Daily Archives: 2022-06-24

The supply chain crisis: a paradigm shift #makerbusiness

Source: adafruit industries blog

Article note: I read the post this references a month or so ago when it came out, it's a lot to digest. A lot of very scary things about the unraveling of our technological society. A few interesting/hopeful things about going back to a maintain-and-repair-oriented practices, distributed manufacturing, and backing away from shortsighted centralized JIT manufacturing and disposable designs. Years into the situation I'm still not sure what to make of it.

Brian Crabtree of Monome recently posted about some of the supply chain issues he’s seeing.

To lead with an actual case: we have not been able to get the STM32 microcontroller used in the Crow (and Grid) for well over two years now, and all estimates are “unknown” (the words from various sales reps I’ve spoken to, ie those at Mouser). Since we’ve sold out and also exhausted our backup-repair-stock, if someone contacts us with a hardware-related break– for example, somehow the STM32 is fried– there’s basically nothing we can do (that was previously standard procedure).

In his words the new normal is, well, not normal. While things may get easier over time, there are ways to reduce some of the pain for now.

…I’d like to instill this message, as strongly as possible: your machines are not easily repairable. They may be incredibly difficult (interpret: expensive) or impossible to repair. Please let this inform your treatment and expectations of the machines in your life.

It’s also potentially a good time to learn some repair skills. Soldering a DIY kit is a good start, but doing careful repair and salvaging is a fine craft.

Equipped with a soldering iron we move forward.

It’s hard to see a return. More likely I’m expecting a sort of paradigm shift.

Read the whole post here.


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Goodbye Zachtronics, Developers of Cool Video Games

Source: Hacker News

Article note: Huh. They've been making cool niche games without a lot a regard about their potential audience for quite a while, and departing on their own terms is perfectly consistent. I suspect they'll seed interesting people and ideas around as they disband.
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The Supreme Court has overturned Roe v. Wade

Source: The Week: Most Recent Home Page Posts

Article note: Aw fuck. This is the one to freak out about. Not just because the immediate consequences are heinous, with pregnancy complications including most kinds of assisted reproductive technology turning into death sentences, forced pregnancies, and a wave of child neglect abetted by our non-functional social safety net. Not just because the secondary consequences are heinous, with Thomas going after Griswold, Lawrence, and Obergefell - contraception, same-sex relationships, and same-sex marriage - (and presumably not Loving (interracial marriage) because that's the one that would affect him) in his opinion. Not just because it shows all the recent appointees who agreed in their confirmation hearings that Roe was settled law will lie under oath to accomplish their ends. But because it fundamentally rejects the idea that individuals have any meaningful right to privacy or autonomy. I hope the response is nationally debilitating.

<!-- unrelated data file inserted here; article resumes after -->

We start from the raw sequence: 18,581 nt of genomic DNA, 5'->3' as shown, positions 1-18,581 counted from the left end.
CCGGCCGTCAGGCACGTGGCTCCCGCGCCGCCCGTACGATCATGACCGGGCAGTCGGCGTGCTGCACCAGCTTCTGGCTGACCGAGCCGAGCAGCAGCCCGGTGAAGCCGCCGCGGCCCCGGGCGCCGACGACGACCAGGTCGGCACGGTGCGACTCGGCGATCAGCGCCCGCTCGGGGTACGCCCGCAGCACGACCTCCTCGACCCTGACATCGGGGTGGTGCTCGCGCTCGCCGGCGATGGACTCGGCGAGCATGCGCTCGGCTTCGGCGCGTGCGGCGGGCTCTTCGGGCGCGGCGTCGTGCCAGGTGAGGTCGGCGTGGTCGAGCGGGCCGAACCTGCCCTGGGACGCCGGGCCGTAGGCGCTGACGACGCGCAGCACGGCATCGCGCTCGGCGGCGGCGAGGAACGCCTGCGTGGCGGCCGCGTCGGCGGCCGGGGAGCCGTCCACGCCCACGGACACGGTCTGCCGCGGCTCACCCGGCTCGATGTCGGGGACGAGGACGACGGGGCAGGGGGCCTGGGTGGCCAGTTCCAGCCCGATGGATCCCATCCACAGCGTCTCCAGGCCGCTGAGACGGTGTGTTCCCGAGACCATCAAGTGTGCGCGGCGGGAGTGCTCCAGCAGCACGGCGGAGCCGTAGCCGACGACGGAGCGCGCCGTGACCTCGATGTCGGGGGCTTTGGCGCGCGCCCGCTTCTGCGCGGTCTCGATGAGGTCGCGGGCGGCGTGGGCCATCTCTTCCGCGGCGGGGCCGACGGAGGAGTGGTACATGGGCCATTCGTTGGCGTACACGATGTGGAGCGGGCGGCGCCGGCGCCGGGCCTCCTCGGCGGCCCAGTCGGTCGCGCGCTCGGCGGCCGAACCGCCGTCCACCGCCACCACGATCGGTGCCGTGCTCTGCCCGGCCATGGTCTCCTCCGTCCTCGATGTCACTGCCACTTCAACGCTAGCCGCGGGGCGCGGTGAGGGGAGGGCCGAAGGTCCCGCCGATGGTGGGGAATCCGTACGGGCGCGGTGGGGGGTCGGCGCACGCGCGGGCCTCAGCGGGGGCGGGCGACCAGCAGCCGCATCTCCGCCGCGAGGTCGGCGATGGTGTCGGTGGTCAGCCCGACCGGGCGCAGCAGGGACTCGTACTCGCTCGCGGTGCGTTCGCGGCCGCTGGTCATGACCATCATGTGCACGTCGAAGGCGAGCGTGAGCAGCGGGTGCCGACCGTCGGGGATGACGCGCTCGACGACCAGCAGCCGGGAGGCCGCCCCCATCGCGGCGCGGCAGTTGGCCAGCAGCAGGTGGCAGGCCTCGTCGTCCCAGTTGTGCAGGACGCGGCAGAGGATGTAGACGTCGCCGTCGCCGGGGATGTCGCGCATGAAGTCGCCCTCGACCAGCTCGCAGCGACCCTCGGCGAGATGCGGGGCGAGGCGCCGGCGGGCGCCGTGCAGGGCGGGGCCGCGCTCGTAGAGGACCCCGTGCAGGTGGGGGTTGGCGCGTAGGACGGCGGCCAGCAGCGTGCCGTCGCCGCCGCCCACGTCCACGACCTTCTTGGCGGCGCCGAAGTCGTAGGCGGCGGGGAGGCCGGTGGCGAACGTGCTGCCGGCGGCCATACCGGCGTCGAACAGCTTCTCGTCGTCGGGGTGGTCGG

The Supreme Court has issued a bombshell ruling officially eliminating the constitutional right to abortion in the United States, undoing nearly 50 years of precedent. 

In a landmark decision, the U.S. Supreme Court ruled Friday abortion is not a constitutional right and that the 1973 ruling guaranteeing that right, Roe v. Wade, is overturned. Justice Samuel Alito wrote the majority opinion, and he was joined by Justices Clarence Thomas, Neil Gorsuch, Brett Kavanaugh, Amy Coney Barrett, and John Roberts. 

"Roe was egregiously wrong from the start," Alito wrote. "Its reasoning was exceptionally weak, and the decision has had damaging consequences. And far from bringing about a national settlement of the abortion issue, Roe and [Planned Parenthood v. Casey] have enflamed debate and deepened division."

Alito added that "it is time to heed the constitution and return the issue of abortion to the people's elected representatives." Chief Justice John Roberts wrote a concurring opinion stating he would have only upheld Mississippi's law banning abortion after 15 weeks and that the majority's "dramatic and consequential ruling" was "unnecessary to decide the case before us." 

In May, an initial draft opinion leaked and revealed the Supreme Court was poised to overturn Roe v. Wade, and protesters gathered in Washington on Friday in anticipation of the final decision. 

The court's liberal justices, Stephen Breyer, Sonia Sotomayor, and Elena Kagan, dissented, writing, "Whatever the exact scope of the coming laws, one result of today's decision is certain: the curtailment of women's rights, and of their status as free and equal citizens."

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